The possibility of a Trump victory has hit New Zealand's stock market more than the Brexit vote.
The share market's benchmark S&P/NZX 50 has just closed down 3.34 per cent at 6,664 points.
Compare that to Britain's vote to leave the European Union in June, when the NZX50 closed for the day closed down 2.3 per cent at 6667.8 points.
ASB economist Kim Mundy said there were some big market moves occurring across currencies and equities, as took place during the Brexit upheaval.
"Brexit was so unexpected that it very much caught everyone off-guard. This election, markets were possibly a little bit more on edge given we've already had one Brexit this year. I think it's taken less to spook markets this time around, but we are still seeing some very big moves like we did on June 24 when the UK decided to leave the EU."
S&P 500 futures are down the most since Brexit while the Mexican Peso has dropped the most the most since 2008.
Shane Solly, portfolio manager and analyst at Harbour Asset Management, said a number of leading stocks had been "poleaxed" as the voting showed a swing towards a victory for Trump.
"There is a high level of uncertainty and we are not done yet," he said.
"The swing towards Trump has caught a lot of markets out. The strong showing by the Republicans has certainly riled the markets."
The S&P 500 futures were down 5.2 per cent as at 5:30pm, said Stephen Bennie from Castlepoint Funds. According to CNBC NASDAQ and S&P 500 have halted futures trading for the time being.
US S&P stock futures plunged by 5 per cent or "limit down" - the maximum decline permitted before trading curbs kick in.
That points to Wall Street's S&P 500 market opening more than 5 per cent overnight.
"We're in a sort of Brexit times two situation. Ultimately the markets recovered reasonably well from Brexit," Bennie said.
"This is potentially bigger and it will be a little bit longer before it becomes clear what is going to be the impact of having Trump as US president,"
Among the bigger New Zealand stocks to be sold off were Fletcher Building, down 37c or 3.75 per cent at $9.50, Spark down 14c (3.9 per cent) at $3.43, Fisher and Paykel Healthcare down 40c ( 4.4 per cent) at $8.60 and Xero down $1.05 (5.8 per cent) at $16.95. While analysts said the market had suffered heavily, they pointed out that the market had been extremely buoyant over the last year, and that the selling had returned the NZX-50 index back to June levels.
Shortly after 3.30pm the NZX50 was down 3.54 per cent after being in positive territory since the market opened this morning.
The ASX200 across the ditch was down 3.6 per cent at the same time. One broker compared the afternoon to the shock of the Brexit referendum.
Investors are unloading shares as prospects for a Trump presidency appear to be rising. Dow futures have tumbled 3.5 per cent or 643.00 points to 17,647.00 and S&P 500 futures are down 4.1 per cent or 86.50 points at 2,049.00.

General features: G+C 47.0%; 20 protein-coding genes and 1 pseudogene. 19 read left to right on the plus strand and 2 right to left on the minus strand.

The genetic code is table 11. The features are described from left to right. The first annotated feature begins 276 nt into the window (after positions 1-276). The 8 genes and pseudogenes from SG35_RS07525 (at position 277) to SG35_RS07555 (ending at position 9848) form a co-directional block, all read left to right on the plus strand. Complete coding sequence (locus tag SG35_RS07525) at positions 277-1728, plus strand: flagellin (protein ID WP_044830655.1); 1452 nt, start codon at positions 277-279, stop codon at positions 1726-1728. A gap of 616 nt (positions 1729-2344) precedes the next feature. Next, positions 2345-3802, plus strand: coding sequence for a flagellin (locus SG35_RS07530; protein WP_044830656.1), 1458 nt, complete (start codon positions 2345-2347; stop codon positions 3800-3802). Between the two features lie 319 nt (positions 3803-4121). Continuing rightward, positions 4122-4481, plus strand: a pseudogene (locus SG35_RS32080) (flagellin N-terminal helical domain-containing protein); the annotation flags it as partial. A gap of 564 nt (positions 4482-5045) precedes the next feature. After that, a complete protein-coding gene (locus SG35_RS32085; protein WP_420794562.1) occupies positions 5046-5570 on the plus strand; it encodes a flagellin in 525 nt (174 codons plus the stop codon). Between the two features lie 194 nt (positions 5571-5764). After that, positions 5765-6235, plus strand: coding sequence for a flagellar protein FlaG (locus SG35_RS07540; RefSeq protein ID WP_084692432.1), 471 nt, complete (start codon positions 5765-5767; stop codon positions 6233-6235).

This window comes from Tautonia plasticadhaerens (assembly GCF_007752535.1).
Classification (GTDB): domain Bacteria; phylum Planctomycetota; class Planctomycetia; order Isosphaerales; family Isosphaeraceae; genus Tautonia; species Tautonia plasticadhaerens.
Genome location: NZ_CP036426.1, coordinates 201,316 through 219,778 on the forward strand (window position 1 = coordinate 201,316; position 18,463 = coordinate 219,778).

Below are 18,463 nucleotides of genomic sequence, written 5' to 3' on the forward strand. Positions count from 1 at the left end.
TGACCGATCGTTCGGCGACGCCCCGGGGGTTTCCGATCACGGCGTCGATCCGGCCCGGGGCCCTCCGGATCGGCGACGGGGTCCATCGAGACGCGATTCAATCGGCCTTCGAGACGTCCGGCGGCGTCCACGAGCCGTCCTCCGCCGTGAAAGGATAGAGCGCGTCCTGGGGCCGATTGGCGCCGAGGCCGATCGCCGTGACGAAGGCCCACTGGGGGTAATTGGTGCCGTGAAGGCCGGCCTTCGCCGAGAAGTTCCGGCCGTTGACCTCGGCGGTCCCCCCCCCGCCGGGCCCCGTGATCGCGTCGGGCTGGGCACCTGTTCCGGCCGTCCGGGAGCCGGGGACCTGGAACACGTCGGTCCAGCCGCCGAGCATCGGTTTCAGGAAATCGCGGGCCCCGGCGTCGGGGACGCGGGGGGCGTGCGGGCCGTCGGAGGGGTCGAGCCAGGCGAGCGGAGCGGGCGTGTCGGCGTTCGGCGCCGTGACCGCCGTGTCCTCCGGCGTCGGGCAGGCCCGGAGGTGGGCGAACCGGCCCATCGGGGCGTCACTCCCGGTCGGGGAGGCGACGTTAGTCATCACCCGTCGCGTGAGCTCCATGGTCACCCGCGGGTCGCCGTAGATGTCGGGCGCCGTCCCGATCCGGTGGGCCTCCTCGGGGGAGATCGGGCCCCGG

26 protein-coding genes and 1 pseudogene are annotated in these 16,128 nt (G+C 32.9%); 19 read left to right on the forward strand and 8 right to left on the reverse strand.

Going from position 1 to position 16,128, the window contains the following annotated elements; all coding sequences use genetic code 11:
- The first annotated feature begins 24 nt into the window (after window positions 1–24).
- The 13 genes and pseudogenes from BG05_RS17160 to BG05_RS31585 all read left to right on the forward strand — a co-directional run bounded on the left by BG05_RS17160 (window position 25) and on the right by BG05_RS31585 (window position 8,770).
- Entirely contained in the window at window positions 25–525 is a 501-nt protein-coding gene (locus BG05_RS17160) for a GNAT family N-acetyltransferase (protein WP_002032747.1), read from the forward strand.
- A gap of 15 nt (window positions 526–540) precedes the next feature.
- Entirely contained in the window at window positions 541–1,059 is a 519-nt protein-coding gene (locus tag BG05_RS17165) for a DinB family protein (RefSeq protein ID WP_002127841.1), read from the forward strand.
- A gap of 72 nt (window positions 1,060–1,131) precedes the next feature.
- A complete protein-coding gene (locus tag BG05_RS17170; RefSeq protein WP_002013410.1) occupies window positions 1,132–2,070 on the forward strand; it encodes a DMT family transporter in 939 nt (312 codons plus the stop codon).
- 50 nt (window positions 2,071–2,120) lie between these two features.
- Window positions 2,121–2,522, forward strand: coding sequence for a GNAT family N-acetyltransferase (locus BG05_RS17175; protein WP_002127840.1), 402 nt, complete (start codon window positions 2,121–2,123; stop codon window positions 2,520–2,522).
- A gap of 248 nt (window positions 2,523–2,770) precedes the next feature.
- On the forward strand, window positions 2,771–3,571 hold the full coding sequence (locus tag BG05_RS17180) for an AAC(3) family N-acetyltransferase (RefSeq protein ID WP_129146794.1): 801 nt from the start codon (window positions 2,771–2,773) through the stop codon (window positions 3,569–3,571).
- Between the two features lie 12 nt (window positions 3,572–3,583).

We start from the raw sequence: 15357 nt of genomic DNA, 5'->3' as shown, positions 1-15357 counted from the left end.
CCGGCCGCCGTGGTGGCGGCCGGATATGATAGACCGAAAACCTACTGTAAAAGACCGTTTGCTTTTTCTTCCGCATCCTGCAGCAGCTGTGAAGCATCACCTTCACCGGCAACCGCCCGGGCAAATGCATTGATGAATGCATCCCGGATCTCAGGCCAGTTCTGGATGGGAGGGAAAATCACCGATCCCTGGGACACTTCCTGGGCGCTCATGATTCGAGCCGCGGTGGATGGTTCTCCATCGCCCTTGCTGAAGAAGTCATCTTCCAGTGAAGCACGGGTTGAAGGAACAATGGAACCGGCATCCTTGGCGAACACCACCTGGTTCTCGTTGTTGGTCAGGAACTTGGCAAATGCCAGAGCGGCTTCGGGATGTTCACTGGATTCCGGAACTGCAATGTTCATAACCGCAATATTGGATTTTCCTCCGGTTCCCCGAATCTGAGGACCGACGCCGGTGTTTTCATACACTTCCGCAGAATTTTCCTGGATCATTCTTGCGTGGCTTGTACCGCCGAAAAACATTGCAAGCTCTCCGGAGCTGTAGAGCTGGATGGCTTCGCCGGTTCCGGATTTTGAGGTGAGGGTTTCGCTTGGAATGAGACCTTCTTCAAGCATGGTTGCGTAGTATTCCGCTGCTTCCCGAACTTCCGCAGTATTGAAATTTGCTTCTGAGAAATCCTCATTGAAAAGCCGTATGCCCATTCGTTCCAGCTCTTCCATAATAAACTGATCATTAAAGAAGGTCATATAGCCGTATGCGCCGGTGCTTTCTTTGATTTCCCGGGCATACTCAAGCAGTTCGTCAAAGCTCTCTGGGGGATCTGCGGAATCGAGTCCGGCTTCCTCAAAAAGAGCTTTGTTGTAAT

The markets are foreseeing a Donald Trump win, a Westpac market expert says.
The US Presidential race appears still too close to call, but Westpac senior markets strategist Imre Speizer said about 3.25pm that the markets had become volatile in the last hour.
"Up until the last one hour markets were opining that Clinton was looking like getting the win and that's swung around to thinking Trump's going to get the win," he said.
The best indicator of this was the Mexican Peso currency against the US dollar.
"Over the last hour that one has really swung around and has weakened considerably against the US dollar," he said.
"In addition, other good indicators are things like US Treasury yields, which were rising over the last half a day and from the last hour ago they plunged about 15 basis points, which is a lot."
He added that the US Dollar-Yen rate had plunged, as had the Australian-US and Kiwi-US.
ThinkMarkets, a London-based brokerage, has already called the whole race for Trump according to Bloomberg.
The Mexican Peso has risen from 18.2 to 20.1 to the US dollar.
S&P 500 futures were down 3.8 per cent at around 3:30pm, said Stephen Bennie from Castlepoint Funds.
"I think the markets are becoming a bit concerned about a Trump victory," Bennie said.
The market has fallen straight back to the same level as before the FBI cleared Hillary Clinton of any criminal wrongdoing over her personal use of an email server.
The markets are treating a Trump victory as a live possibility, Bennie said.
Mark Lister, of Craigs Investment Partners, said markets were "more than nervous".
"Since you've seen Trump pick up a couple of states and some of the polls in crucial battle ground states go his way, markets have very quickly woken up to the fact that this is going to be a lot closer than they might have thought," he said.
"Markets remember the Brexit situation very clearly where they all got caught wrong-footed, were too complacent and things got messy for a few investors."
He said it was "eerily similar" to what happened during the Brexit vote earlier this year.
"But there's still a lot of states to be counted," he said.
JB Were strategist Bernard Doyle said the results so far were much closer than the market would have liked.
"We're not pretending to try and judge the outcome yet but I think the way the market's behaving, certainly the risk of Trump winning is getting baked-in to at least a coin flip, based on some of the stuff we're watching, even possibly stronger odds than that."
He said US stock futures were down 4 per cent, the New Zealand market was down about 3 per cent and US bonds have rallied about 10 basis points - "classic flight to safety-type of behaviour".
"I guess the only thing that's surprising me a little bit is that the Kiwi dollar's been pretty reasonably resilient. "